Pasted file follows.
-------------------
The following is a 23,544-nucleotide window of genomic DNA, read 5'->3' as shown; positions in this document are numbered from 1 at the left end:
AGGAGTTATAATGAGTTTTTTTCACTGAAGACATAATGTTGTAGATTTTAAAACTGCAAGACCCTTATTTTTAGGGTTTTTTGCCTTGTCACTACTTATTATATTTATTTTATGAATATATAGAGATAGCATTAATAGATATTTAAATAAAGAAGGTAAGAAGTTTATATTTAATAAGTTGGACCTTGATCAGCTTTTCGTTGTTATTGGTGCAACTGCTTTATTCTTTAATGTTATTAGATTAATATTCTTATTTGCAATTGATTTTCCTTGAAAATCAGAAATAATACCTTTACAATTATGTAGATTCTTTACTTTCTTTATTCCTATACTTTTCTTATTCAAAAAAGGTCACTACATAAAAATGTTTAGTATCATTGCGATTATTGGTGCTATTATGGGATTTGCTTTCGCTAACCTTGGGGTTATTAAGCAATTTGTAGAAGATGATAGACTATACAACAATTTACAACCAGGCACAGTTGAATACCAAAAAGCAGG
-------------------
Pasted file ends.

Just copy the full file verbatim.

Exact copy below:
The following is a 23,544-nucleotide window of genomic DNA, read 5'->3' as shown; positions in this document are numbered from 1 at the left end:
AGGAGTTATAATGAGTTTTTTTCACTGAAGACATAATGTTGTAGATTTTAAAACTGCAAGACCCTTATTTTTAGGGTTTTTTGCCTTGTCACTACTTATTATATTTATTTTATGAATATATAGAGATAGCATTAATAGATATTTAAATAAAGAAGGTAAGAAGTTTATATTTAATAAGTTGGACCTTGATCAGCTTTTCGTTGTTATTGGTGCAACTGCTTTATTCTTTAATGTTATTAGATTAATATTCTTATTTGCAATTGATTTTCCTTGAAAATCAGAAATAATACCTTTACAATTATGTAGATTCTTTACTTTCTTTATTCCTATACTTTTCTTATTCAAAAAAGGTCACTACATAAAAATGTTTAGTATCATTGCGATTATTGGTGCTATTATGGGATTTGCTTTCGCTAACCTTGGGGTTATTAAGCAATTTGTAGAAGATGATAGACTATACAACAATTTACAACCAGGCACAGTTGAATACCAAAAAGCAGG